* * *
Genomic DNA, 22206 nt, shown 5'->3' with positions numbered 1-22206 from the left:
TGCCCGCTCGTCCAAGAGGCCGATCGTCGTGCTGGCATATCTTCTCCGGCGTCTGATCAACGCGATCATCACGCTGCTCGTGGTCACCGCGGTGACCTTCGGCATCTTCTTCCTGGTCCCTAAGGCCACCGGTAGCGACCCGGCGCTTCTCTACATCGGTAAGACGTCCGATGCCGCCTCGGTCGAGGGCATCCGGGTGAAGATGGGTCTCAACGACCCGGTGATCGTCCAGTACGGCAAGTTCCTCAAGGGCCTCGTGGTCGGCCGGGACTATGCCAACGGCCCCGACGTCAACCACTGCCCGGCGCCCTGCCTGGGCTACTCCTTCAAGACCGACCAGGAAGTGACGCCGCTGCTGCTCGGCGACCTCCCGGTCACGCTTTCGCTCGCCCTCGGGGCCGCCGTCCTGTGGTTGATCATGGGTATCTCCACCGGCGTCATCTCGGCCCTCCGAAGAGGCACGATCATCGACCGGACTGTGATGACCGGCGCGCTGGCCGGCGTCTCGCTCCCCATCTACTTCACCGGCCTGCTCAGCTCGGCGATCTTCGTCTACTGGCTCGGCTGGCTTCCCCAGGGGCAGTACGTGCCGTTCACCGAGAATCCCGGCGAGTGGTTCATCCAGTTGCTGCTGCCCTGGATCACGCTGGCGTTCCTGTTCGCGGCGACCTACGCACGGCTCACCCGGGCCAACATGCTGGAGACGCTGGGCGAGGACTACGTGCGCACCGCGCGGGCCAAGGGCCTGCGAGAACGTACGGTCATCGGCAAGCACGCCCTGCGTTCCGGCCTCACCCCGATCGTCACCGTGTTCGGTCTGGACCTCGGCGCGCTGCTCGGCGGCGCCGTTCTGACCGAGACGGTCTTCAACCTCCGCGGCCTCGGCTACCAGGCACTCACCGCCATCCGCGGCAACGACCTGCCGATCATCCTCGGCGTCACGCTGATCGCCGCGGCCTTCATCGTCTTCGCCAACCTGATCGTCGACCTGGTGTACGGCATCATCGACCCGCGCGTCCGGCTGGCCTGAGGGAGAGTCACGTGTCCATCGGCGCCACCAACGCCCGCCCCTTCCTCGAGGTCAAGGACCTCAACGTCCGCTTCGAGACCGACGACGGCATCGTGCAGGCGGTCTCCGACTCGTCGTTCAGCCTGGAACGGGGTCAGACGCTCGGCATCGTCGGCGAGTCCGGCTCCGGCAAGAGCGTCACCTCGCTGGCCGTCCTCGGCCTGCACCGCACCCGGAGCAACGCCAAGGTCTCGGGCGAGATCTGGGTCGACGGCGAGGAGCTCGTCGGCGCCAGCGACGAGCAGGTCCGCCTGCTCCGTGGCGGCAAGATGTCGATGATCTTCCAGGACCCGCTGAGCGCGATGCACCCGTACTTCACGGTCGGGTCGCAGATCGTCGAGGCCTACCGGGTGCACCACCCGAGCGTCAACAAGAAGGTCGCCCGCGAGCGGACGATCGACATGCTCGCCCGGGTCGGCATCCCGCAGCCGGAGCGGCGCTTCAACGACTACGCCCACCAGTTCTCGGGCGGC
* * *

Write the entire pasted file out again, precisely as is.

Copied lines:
Genomic DNA, 22206 nt, shown 5'->3' with positions numbered 1-22206 from the left:
TGCCCGCTCGTCCAAGAGGCCGATCGTCGTGCTGGCATATCTTCTCCGGCGTCTGATCAACGCGATCATCACGCTGCTCGTGGTCACCGCGGTGACCTTCGGCATCTTCTTCCTGGTCCCTAAGGCCACCGGTAGCGACCCGGCGCTTCTCTACATCGGTAAGACGTCCGATGCCGCCTCGGTCGAGGGCATCCGGGTGAAGATGGGTCTCAACGACCCGGTGATCGTCCAGTACGGCAAGTTCCTCAAGGGCCTCGTGGTCGGCCGGGACTATGCCAACGGCCCCGACGTCAACCACTGCCCGGCGCCCTGCCTGGGCTACTCCTTCAAGACCGACCAGGAAGTGACGCCGCTGCTGCTCGGCGACCTCCCGGTCACGCTTTCGCTCGCCCTCGGGGCCGCCGTCCTGTGGTTGATCATGGGTATCTCCACCGGCGTCATCTCGGCCCTCCGAAGAGGCACGATCATCGACCGGACTGTGATGACCGGCGCGCTGGCCGGCGTCTCGCTCCCCATCTACTTCACCGGCCTGCTCAGCTCGGCGATCTTCGTCTACTGGCTCGGCTGGCTTCCCCAGGGGCAGTACGTGCCGTTCACCGAGAATCCCGGCGAGTGGTTCATCCAGTTGCTGCTGCCCTGGATCACGCTGGCGTTCCTGTTCGCGGCGACCTACGCACGGCTCACCCGGGCCAACATGCTGGAGACGCTGGGCGAGGACTACGTGCGCACCGCGCGGGCCAAGGGCCTGCGAGAACGTACGGTCATCGGCAAGCACGCCCTGCGTTCCGGCCTCACCCCGATCGTCACCGTGTTCGGTCTGGACCTCGGCGCGCTGCTCGGCGGCGCCGTTCTGACCGAGACGGTCTTCAACCTCCGCGGCCTCGGCTACCAGGCACTCACCGCCATCCGCGGCAACGACCTGCCGATCATCCTCGGCGTCACGCTGATCGCCGCGGCCTTCATCGTCTTCGCCAACCTGATCGTCGACCTGGTGTACGGCATCATCGACCCGCGCGTCCGGCTGGCCTGAGGGAGAGTCACGTGTCCATCGGCGCCACCAACGCCCGCCCCTTCCTCGAGGTCAAGGACCTCAACGTCCGCTTCGAGACCGACGACGGCATCGTGCAGGCGGTCTCCGACTCGTCGTTCAGCCTGGAACGGGGTCAGACGCTCGGCATCGTCGGCGAGTCCGGCTCCGGCAAGAGCGTCACCTCGCTGGCCGTCCTCGGCCTGCACCGCACCCGGAGCAACGCCAAGGTCTCGGGCGAGATCTGGGTCGACGGCGAGGAGCTCGTCGGCGCCAGCGACGAGCAGGTCCGCCTGCTCCGTGGCGGCAAGATGTCGATGATCTTCCAGGACCCGCTGAGCGCGATGCACCCGTACTTCACGGTCGGGTCGCAGATCGTCGAGGCCTACCGGGTGCACCACCCGAGCGTCAACAAGAAGGTCGCCCGCGAGCGGACGATCGACATGCTCGCCCGGGTCGGCATCCCGCAGCCGGAGCGGCGCTTCAACGACTACGCCCACCAGTTCTCGGGCGGC